right (and wrong) about love

i’ve heard that to truly love someone is to want the highest possible good for them.

since we’re made in the image of God to constantly enjoy and delight in Him, He is our ultimate and highest good.

i do not dispute that. i have no reason to dispute it because it’s true: above and beyond anything, He is our highest, truest, richest, most beautiful love.

what i didn’t understand was how anyone ever ended up getting married based on the premise of desiring the greatest good for their beloved.

in my mind, this translated almost to a scenario of pride: if i loved someone and truly desired the absolute best for that person, then how could i possibly wish him to be bound to me for the rest of our lives — me, selfish, self-absorbed, prideful, fearful, lazy and all the other broken things i am — when there were so many other women who loved God more and better than i did? if i wanted the best for him, if i wanted him to see and know and experience as much of God on this earth as humanly possible, how could i ever have the audacity to think i could be the vehicle for that?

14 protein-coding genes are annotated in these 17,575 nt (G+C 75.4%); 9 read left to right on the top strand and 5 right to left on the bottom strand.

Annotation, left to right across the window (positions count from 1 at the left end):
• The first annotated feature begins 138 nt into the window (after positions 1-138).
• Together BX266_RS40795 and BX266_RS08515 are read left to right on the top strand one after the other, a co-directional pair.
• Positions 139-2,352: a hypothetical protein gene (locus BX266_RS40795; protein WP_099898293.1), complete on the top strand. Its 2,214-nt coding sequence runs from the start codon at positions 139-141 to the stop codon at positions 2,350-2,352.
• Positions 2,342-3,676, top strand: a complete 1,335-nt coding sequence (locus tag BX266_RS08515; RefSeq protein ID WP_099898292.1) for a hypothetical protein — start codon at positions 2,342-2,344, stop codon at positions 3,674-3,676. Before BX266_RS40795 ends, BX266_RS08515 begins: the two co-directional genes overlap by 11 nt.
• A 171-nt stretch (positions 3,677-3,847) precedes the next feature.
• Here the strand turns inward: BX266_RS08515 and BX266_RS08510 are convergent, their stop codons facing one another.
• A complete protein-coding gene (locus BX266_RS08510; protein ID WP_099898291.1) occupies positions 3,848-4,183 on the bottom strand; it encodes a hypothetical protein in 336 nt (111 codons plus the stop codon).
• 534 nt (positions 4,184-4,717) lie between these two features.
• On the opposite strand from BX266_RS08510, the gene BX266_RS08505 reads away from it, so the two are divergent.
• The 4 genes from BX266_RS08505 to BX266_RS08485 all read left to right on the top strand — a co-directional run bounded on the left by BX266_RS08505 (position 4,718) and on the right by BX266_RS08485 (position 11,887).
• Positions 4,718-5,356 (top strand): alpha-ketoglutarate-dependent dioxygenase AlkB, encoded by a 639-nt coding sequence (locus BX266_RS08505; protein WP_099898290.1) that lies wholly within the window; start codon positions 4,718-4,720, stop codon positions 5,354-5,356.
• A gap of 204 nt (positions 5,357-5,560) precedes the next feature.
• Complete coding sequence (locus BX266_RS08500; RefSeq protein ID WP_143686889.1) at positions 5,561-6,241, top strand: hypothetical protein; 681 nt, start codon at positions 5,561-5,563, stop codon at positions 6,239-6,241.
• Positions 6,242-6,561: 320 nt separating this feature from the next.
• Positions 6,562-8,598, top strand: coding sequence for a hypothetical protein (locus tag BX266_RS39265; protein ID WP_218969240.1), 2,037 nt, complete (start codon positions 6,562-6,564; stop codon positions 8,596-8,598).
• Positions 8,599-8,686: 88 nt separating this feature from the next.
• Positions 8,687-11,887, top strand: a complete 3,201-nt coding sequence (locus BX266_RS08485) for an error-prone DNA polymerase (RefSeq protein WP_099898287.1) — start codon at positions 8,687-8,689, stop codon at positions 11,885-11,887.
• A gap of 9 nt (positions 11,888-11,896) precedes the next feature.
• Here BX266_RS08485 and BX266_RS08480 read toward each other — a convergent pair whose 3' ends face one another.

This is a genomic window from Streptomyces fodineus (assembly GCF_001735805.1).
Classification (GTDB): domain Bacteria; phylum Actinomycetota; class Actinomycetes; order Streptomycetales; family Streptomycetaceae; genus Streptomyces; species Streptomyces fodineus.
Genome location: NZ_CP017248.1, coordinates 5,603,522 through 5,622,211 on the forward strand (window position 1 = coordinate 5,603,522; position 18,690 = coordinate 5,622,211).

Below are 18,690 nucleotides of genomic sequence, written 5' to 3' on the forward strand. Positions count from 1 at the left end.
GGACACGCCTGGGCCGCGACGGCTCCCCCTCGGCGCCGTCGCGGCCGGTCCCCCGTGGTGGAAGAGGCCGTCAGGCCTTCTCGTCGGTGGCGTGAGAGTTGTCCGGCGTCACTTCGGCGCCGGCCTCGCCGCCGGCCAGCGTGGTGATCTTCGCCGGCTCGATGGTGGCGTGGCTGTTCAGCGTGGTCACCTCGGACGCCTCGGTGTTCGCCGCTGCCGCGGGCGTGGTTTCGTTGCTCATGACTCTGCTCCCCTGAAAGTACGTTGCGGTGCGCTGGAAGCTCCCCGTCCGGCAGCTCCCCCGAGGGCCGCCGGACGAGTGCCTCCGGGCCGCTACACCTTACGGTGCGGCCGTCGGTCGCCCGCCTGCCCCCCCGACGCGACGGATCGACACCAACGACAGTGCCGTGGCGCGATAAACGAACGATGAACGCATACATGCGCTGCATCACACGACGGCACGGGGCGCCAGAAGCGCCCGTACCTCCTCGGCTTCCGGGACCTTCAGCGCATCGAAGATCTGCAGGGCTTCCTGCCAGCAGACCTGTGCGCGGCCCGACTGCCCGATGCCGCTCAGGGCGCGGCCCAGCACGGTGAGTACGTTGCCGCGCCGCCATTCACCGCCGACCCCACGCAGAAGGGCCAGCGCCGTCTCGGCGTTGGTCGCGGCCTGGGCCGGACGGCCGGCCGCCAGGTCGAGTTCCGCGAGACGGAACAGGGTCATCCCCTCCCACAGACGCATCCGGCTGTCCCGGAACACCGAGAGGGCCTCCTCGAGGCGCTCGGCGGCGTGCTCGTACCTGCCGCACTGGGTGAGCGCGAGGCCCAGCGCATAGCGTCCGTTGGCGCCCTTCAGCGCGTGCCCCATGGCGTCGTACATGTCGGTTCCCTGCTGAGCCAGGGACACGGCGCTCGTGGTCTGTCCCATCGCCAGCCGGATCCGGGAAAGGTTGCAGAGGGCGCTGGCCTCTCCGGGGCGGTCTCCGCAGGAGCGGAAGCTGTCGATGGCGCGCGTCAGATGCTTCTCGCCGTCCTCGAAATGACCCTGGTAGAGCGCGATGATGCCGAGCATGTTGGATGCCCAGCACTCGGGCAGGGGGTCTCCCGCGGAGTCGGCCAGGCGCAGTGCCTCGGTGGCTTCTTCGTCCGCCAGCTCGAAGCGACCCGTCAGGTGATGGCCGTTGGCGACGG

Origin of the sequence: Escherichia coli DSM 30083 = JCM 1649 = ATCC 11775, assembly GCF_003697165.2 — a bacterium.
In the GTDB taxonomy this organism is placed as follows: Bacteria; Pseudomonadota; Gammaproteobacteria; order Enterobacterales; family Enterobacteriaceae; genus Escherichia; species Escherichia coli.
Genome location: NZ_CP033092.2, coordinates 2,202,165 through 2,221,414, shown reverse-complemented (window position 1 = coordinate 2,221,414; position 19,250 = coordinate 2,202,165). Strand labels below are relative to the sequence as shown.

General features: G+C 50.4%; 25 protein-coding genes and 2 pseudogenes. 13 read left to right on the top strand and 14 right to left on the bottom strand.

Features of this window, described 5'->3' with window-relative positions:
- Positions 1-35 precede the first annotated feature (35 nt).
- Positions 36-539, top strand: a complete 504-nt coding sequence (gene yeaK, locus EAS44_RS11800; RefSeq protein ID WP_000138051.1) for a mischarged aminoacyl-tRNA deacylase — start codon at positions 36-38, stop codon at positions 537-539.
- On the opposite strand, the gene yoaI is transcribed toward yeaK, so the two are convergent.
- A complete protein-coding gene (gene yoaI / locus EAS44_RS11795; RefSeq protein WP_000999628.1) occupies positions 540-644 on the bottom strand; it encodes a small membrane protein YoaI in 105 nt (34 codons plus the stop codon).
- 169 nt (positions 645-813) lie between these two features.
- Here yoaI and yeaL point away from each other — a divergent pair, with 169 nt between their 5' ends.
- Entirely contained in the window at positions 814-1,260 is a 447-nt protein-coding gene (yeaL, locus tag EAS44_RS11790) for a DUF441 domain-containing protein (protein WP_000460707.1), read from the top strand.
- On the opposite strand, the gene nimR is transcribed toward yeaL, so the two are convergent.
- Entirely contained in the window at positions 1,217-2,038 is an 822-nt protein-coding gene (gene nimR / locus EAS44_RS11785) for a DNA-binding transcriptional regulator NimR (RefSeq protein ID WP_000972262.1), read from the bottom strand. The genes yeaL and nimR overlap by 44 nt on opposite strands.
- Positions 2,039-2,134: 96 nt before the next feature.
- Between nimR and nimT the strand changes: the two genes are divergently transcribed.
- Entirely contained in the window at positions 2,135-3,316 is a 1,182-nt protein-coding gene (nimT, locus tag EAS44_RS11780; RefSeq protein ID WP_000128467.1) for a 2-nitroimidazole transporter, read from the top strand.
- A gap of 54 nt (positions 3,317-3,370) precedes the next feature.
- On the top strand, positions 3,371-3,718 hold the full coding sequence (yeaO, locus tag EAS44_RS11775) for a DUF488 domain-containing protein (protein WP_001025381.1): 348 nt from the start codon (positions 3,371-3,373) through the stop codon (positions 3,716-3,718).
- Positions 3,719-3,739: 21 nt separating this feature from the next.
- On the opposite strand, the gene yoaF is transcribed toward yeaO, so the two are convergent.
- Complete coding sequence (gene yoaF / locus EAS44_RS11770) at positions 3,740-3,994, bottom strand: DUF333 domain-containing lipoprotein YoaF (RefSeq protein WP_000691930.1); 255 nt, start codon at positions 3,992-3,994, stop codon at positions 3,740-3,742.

i knew i must not be getting something right there, because Christian men and women obviously do get married. so what was it about this principle that i wasn’t understanding? (i think it’s from something of john piper’s, by the way. and it applies to any kind of relationship, not just marriage.)

i wish i remembered what it was in the past couple of days that illuminated this for me, but i honestly don’t. maybe it was reading about mark twain’s relationship with his wife, livy, as i walked home from the library on saturday.

at any rate, here is what i realized. loving someone and desiring his highest good doesn’t mean you’re being selfish or proud if you marry him. it means you are committing the rest of your life to helping him see the beauty of God more and more each day, helping Him to fall in love with God more and more, and helping him become the man God created him to be. that kind of love isn’t selfish; it’s a living sacrifice.

i don’t know why i didn’t understand that before. maybe it’s because i’m still in the case study period of understanding all of this and am not actually out there charging about in the undergrowth with my machete or up a tree hoping someone comes to save me from being a tiger’s lunch. i don’t understand what that “in love” feeling is supposed to be. i haven’t been there yet. but wanting someone to be fully alive and aflame with the joy and wonder of who Christ is and what He accomplished on our behalf? i know what that feels like.